Lots of chicken to make a perfect stock

Next came the lesson in peeling unripe bananas. No joke, this is a skill. Before you start, you must lather your hands in oil to prevent the banana from sticking to you. The bananas are then sliced down one of their seams so you can begin pulling back the peel. It doesn't give way easily and almost feels like you are peeling bark from a tree. Once finished, all the extra bits left on the bananas are then scraped off so that it is fully cleaned for use in the soup. Peeling those bananas is a real labour of love!

Hope fixing our bananas to make them not so "ugly" :-)

The next step was to remove the cooked chicken pieces from the broth so that the remaining liquid can be reduced with further boiling.  Chop the bananas and add them to the chicken stock. Add one chicken bullion cube and bring to a low boil. Simmer until the bananas are tender. With a hand blender, puree the soup. Add the chicken pieces back to the soup for serving. Ladle into bowls and serve as is or with freshly squeezed lime juice. Delicious!!

 Mtori soup does not taste like bananas at all

Mtori soup does not taste like bananas at all

Recipe for Mtori


  • 1 kg of chicken pieces with bones in (legs and wings are best)
  • Raw (unripe) Plantain bananas
  • Chicken bullion cube
  • Salt to taste


  1. Put chicken pieces in a pot of water (enough water to cover all the chicken) and boil until cooked.
  2. Remove chicken from water.
  3. Continue to boil water chicken cooked in until reduced to a nice chicken broth.
  4. Peel bananas and chop
  5. Put bananas in chicken stock along with chicken bullion cube and continue to boil until bananas are tender.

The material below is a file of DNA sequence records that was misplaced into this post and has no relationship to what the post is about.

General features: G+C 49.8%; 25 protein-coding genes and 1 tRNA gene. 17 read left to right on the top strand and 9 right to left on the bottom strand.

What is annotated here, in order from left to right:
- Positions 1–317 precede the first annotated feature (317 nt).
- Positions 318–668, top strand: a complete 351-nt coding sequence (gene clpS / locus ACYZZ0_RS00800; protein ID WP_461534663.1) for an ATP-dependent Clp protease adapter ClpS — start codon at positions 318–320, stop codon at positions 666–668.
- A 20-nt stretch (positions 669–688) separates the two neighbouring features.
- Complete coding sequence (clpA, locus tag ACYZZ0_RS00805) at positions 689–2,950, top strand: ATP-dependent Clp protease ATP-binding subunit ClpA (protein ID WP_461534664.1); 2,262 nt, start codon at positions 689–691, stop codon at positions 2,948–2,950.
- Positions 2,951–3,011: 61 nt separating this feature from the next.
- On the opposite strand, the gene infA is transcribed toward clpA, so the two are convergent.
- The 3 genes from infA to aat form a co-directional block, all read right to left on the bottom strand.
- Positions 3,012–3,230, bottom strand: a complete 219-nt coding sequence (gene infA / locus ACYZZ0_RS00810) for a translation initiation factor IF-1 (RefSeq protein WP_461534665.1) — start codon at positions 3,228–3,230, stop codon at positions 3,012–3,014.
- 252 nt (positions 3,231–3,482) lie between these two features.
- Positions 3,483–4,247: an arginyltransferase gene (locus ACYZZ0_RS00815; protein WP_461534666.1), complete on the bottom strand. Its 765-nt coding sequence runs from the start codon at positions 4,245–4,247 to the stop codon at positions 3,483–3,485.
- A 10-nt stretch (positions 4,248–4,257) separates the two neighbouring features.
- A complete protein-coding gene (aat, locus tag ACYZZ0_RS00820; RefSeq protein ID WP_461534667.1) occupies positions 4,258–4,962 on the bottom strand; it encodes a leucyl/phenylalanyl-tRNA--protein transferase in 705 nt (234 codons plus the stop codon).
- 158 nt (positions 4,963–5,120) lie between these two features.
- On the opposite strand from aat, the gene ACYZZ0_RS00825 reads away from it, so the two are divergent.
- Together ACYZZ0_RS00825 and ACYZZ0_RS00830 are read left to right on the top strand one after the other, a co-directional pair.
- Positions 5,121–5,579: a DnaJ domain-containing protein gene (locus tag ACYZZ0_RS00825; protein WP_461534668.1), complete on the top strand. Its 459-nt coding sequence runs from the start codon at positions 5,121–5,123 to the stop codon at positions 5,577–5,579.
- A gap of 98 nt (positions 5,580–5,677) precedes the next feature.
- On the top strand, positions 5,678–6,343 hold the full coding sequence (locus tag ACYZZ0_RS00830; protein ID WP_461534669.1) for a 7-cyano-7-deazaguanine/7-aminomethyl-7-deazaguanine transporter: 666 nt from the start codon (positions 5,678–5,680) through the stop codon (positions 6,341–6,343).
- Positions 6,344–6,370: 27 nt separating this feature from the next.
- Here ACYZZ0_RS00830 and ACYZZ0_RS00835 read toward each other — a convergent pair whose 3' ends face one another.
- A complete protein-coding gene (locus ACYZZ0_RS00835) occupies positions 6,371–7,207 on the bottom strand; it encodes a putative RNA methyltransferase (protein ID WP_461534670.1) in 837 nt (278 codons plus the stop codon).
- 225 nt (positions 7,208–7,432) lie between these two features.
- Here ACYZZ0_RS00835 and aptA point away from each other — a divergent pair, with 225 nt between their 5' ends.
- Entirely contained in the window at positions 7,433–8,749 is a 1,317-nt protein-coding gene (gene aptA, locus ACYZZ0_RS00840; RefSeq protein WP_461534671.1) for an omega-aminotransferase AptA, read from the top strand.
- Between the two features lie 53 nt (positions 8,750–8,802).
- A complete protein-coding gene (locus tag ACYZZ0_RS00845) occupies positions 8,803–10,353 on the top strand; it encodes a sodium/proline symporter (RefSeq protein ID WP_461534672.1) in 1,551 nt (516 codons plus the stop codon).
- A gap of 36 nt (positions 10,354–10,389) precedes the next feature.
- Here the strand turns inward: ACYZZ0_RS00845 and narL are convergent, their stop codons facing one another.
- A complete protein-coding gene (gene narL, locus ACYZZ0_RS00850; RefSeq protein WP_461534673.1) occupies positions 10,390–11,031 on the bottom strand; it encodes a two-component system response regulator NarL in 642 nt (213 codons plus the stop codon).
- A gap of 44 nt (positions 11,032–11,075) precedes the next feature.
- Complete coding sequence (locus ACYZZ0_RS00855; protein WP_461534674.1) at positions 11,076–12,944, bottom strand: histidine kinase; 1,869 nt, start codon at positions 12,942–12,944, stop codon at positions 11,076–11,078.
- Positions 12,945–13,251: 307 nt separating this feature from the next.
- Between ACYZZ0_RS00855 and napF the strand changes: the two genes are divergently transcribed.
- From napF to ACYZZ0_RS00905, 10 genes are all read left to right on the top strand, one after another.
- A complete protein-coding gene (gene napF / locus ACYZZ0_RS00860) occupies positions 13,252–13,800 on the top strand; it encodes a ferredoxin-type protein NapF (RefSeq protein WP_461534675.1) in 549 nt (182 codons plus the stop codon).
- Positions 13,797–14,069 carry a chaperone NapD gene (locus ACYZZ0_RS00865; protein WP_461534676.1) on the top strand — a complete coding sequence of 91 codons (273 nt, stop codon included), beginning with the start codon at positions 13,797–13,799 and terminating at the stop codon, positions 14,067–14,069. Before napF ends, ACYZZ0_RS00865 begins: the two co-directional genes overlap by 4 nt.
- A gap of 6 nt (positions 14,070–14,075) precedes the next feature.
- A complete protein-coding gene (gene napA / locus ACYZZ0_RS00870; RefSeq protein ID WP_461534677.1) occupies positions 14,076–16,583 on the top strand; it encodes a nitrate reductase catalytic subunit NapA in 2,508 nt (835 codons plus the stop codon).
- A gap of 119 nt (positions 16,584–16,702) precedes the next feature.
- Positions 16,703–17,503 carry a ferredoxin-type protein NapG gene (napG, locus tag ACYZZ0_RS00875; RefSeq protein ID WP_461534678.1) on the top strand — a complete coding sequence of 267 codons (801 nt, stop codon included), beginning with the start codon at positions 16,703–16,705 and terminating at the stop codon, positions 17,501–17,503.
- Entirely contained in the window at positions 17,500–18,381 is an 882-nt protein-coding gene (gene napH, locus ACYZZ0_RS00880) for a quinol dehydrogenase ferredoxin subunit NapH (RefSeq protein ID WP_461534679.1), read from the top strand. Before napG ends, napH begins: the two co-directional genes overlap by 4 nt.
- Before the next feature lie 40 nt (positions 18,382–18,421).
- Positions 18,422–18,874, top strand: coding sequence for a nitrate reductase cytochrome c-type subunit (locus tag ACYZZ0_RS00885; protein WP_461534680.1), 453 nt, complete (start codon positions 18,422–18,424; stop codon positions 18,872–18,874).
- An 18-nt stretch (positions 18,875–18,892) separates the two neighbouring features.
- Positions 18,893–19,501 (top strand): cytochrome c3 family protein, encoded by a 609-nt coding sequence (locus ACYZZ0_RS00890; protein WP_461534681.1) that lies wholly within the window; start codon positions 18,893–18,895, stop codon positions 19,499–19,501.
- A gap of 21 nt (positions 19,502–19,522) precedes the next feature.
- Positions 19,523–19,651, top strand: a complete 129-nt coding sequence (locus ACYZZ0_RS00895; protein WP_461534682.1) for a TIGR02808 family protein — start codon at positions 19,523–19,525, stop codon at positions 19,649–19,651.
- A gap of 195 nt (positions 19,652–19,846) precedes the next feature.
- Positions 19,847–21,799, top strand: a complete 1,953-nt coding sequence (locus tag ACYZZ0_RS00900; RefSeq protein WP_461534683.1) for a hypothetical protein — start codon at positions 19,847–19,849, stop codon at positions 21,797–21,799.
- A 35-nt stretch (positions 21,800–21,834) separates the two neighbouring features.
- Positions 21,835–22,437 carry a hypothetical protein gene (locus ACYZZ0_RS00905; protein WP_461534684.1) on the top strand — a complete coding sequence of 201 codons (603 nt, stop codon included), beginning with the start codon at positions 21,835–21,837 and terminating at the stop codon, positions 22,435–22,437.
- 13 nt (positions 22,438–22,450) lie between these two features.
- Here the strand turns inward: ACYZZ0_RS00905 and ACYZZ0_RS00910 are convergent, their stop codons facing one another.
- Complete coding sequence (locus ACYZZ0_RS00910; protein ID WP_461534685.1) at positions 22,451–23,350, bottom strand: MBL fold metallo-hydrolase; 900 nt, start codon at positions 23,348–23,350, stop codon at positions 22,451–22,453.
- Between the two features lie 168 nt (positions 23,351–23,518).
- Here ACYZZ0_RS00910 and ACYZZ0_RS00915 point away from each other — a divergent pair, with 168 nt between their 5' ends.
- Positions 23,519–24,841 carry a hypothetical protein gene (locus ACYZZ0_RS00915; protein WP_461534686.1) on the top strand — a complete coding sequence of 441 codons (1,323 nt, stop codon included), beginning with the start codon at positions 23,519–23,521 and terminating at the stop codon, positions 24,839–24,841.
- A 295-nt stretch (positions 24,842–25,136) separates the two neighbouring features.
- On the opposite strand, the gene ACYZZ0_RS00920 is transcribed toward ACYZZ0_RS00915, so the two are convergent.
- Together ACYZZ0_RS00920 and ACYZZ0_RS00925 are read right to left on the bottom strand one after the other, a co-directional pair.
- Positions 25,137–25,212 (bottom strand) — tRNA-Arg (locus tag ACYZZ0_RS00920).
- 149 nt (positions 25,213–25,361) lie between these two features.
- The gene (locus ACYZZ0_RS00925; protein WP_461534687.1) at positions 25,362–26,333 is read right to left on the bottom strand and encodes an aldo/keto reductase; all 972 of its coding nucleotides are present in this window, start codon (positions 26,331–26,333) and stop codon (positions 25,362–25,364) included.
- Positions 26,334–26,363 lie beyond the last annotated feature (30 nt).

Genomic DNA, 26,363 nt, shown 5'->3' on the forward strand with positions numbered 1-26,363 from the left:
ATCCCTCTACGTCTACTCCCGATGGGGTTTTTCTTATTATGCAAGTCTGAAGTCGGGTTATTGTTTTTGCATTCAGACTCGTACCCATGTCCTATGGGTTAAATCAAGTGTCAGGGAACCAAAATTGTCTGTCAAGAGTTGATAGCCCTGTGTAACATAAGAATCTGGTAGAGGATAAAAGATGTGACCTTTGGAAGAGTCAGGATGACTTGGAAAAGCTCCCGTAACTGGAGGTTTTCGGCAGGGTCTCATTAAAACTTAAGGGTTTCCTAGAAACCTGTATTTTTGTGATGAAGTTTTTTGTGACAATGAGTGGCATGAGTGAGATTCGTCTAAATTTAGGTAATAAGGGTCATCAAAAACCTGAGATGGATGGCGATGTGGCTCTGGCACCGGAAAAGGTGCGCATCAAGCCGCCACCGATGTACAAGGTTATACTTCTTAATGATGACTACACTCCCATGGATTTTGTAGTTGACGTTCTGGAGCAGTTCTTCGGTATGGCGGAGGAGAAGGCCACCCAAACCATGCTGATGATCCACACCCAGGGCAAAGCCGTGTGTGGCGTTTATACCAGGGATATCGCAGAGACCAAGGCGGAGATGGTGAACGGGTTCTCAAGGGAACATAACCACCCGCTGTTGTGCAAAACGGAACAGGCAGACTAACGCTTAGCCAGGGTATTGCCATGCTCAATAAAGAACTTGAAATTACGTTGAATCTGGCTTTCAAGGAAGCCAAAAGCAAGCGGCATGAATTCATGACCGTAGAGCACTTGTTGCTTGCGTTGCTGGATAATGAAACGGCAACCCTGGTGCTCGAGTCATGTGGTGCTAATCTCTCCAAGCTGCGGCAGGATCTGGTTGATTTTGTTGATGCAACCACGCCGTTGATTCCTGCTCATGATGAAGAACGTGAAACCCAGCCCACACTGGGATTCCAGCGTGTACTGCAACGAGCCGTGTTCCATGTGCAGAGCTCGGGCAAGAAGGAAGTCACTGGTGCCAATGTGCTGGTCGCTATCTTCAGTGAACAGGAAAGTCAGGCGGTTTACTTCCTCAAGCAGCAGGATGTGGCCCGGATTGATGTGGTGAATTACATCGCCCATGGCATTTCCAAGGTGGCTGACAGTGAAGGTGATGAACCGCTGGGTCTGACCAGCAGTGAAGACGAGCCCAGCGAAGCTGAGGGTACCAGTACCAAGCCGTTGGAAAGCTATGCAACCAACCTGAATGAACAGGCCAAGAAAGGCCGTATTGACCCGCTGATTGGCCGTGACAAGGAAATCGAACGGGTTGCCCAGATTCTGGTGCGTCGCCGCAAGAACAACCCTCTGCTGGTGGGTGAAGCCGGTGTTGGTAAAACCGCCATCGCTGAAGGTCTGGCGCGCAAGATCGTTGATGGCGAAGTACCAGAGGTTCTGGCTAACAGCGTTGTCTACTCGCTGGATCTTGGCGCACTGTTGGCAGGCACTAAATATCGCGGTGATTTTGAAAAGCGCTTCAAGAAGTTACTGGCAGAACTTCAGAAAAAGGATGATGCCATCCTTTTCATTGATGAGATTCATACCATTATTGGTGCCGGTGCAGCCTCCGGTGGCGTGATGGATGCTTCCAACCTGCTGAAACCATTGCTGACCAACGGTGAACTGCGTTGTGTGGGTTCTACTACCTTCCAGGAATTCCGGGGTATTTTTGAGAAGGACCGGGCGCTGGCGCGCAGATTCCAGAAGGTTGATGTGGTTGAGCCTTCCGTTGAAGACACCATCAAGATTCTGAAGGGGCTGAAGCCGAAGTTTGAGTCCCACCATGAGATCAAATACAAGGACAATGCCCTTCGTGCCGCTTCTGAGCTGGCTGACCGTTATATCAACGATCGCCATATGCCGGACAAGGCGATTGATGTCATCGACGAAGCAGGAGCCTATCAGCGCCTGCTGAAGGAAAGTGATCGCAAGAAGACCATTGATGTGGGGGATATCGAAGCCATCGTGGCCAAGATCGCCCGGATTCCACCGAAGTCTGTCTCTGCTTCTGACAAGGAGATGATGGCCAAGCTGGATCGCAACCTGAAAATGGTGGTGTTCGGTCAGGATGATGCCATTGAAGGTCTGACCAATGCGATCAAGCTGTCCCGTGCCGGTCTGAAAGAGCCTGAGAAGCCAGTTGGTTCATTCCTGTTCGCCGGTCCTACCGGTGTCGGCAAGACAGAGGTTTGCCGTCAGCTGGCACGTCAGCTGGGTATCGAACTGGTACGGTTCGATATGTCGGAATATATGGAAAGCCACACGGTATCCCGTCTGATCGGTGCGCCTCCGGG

6. With a hand blender, blender soup until smooth.
  7. Add more water until the desired consistency.
  8. Add chicken pieces back to soup.
  9. erve with lime wedges.


The Best Part, Enjoying the Fruits of Our Labour

 Friends who eat together stay together!

Friends who eat together stay together!

More Than Cooking

Tanzania is famous for all of its vibrant colours. These colours shine through in the environment, food, clothing, and (what I loved) their artwork. One of the most well known forms is Tingatinga art. The name Tingatinga comes from the original painter of this style, Edward Said Tingatinga. The amateur style uses highly saturated pigments and is geared towards the tourist market, often representing tribal groups like the Maasai and the big five. While enjoying our delicious cuisine and endless conversation, we were also indulged with being surrounded by Hope's collection of Tingatinga art! What a great afternoon.

Croatia Family Vacation

If you are looking for a fabulous European vacation, Croatia should be on your list. It's perfect for all ages (we traveled with grandparents, parents, young children, tweens, and teens on our trip.) There was something for everyone! Below is a list of beautiful stops to make and inspiring eye candy photos. Click on the titles to be directed to our posts on Rovinj, Split, Mlini, Dubrovnik, Lokrum Island, Croatian Vineyards, and Plitvice Lakes. Go, you will love it!